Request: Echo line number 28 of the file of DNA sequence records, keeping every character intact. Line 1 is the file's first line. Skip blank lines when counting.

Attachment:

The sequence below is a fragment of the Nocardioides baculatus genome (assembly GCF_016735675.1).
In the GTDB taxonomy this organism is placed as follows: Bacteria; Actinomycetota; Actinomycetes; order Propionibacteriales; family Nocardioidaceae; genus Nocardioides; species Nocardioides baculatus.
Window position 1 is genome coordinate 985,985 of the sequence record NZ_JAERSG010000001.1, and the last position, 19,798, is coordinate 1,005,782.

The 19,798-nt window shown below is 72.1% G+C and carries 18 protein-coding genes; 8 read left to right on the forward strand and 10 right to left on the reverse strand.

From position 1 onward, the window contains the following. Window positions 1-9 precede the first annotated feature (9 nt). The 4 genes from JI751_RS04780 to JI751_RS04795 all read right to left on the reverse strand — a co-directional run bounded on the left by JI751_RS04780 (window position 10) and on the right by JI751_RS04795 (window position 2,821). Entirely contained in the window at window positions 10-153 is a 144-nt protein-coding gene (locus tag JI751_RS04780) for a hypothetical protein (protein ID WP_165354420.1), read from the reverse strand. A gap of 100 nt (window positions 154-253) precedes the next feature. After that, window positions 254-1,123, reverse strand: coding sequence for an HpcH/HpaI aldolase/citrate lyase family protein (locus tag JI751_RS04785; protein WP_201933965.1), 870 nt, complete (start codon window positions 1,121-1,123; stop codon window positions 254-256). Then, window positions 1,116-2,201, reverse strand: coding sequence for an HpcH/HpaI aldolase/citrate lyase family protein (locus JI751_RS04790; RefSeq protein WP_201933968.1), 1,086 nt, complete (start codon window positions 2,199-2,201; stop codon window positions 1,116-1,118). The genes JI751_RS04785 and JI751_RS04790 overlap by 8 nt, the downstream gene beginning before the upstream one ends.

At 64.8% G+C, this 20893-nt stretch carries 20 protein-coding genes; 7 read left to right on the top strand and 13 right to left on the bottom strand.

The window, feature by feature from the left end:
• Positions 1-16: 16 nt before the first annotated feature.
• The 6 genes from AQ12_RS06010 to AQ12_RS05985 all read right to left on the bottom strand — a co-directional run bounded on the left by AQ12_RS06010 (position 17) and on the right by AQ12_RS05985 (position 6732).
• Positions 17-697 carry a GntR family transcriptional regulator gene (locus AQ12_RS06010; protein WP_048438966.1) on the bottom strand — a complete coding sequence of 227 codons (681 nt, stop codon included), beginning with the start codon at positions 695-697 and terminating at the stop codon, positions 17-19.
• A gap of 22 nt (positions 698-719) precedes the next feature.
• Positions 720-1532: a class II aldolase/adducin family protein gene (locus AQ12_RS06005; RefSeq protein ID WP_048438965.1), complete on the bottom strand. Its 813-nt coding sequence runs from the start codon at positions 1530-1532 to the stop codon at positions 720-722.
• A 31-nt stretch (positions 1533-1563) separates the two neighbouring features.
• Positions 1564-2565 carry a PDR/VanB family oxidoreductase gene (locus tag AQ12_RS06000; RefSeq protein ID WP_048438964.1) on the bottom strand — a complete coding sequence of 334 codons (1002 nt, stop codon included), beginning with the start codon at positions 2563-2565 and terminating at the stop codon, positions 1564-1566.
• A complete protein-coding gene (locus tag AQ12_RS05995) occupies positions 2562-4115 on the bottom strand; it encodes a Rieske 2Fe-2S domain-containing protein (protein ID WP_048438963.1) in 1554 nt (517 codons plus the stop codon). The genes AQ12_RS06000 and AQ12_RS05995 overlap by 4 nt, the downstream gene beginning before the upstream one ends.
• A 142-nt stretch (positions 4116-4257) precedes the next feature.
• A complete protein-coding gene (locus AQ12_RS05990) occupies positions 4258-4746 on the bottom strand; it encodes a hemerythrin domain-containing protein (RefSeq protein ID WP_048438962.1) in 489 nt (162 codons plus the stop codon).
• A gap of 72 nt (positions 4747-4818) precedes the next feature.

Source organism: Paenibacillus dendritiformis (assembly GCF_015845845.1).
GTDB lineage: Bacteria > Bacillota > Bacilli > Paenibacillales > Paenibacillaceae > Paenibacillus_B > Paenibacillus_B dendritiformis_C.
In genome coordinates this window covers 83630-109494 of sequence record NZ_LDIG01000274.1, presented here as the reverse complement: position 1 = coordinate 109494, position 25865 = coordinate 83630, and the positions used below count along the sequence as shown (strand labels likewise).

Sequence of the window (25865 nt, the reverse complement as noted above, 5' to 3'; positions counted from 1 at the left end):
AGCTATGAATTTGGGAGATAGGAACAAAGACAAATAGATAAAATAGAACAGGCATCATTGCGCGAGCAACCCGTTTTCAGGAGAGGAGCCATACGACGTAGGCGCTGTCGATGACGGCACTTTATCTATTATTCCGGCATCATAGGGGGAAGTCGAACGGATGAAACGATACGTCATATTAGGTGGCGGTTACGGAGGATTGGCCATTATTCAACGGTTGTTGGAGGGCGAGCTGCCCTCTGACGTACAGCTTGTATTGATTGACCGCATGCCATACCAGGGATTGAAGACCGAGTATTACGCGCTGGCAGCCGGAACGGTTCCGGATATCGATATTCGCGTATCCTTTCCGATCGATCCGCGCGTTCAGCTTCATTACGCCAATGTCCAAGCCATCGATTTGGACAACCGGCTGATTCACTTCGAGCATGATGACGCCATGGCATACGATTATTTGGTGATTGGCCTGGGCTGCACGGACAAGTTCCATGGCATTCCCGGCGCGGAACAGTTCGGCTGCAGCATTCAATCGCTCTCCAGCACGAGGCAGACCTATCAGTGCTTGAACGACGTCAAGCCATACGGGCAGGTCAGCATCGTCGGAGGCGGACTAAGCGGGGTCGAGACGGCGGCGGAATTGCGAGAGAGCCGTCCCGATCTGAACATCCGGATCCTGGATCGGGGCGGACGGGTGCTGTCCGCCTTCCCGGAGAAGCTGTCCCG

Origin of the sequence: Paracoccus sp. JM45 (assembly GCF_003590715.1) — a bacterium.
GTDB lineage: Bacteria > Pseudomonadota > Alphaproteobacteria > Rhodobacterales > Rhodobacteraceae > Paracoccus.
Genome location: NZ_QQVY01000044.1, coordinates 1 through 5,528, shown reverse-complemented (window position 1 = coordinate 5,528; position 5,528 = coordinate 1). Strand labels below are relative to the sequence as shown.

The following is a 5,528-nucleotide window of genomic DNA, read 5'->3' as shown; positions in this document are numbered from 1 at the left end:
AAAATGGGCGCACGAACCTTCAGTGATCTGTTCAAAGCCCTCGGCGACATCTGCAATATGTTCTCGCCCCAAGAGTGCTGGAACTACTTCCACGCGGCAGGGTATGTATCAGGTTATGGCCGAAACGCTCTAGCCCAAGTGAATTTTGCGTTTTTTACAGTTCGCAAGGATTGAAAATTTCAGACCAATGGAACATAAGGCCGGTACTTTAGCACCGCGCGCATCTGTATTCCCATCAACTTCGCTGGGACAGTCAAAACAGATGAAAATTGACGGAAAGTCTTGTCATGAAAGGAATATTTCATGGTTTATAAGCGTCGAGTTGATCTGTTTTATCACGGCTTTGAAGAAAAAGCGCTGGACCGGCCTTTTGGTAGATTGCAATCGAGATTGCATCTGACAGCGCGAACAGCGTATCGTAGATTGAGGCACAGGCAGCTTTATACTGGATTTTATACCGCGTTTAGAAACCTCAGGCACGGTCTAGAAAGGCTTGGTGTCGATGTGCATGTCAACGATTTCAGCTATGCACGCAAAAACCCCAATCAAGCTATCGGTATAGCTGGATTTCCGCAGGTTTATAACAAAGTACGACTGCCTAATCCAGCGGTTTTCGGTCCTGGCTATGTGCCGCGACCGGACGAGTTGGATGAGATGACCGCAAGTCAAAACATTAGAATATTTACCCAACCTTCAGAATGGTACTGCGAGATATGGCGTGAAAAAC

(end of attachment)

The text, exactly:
AAAATGGGCGCACGAACCTTCAGTGATCTGTTCAAAGCCCTCGGCGACATCTGCAATATGTTCTCGCCCCAAGAGTGCTGGAACTACTTCCACGCGGCAGGGTATGTATCAGGTTATGGCCGAAACGCTCTAGCCCAAGTGAATTTTGCGTTTTTTACAGTTCGCAAGGATTGAAAATTTCAGACCAATGGAACATAAGGCCGGTACTTTAGCACCGCGCGCATCTGTATTCCCATCAACTTCGCTGGGACAGTCAAAACAGATGAAAATTGACGGAAAGTCTTGTCATGAAAGGAATATTTCATGGTTTATAAGCGTCGAGTTGATCTGTTTTATCACGGCTTTGAAGAAAAAGCGCTGGACCGGCCTTTTGGTAGATTGCAATCGAGATTGCATCTGACAGCGCGAACAGCGTATCGTAGATTGAGGCACAGGCAGCTTTATACTGGATTTTATACCGCGTTTAGAAACCTCAGGCACGGTCTAGAAAGGCTTGGTGTCGATGTGCATGTCAACGATTTCAGCTATGCACGCAAAAACCCCAATCAAGCTATCGGTATAGCTGGATTTCCGCAGGTTTATAACAAAGTACGACTGCCTAATCCAGCGGTTTTCGGTCCTGGCTATGTGCCGCGACCGGACGAGTTGGATGAGATGACCGCAAGTCAAAACATTAGAATATTTACCCAACCTTCAGAATGGTACTGCGAGATATGGCGTGAAAAAC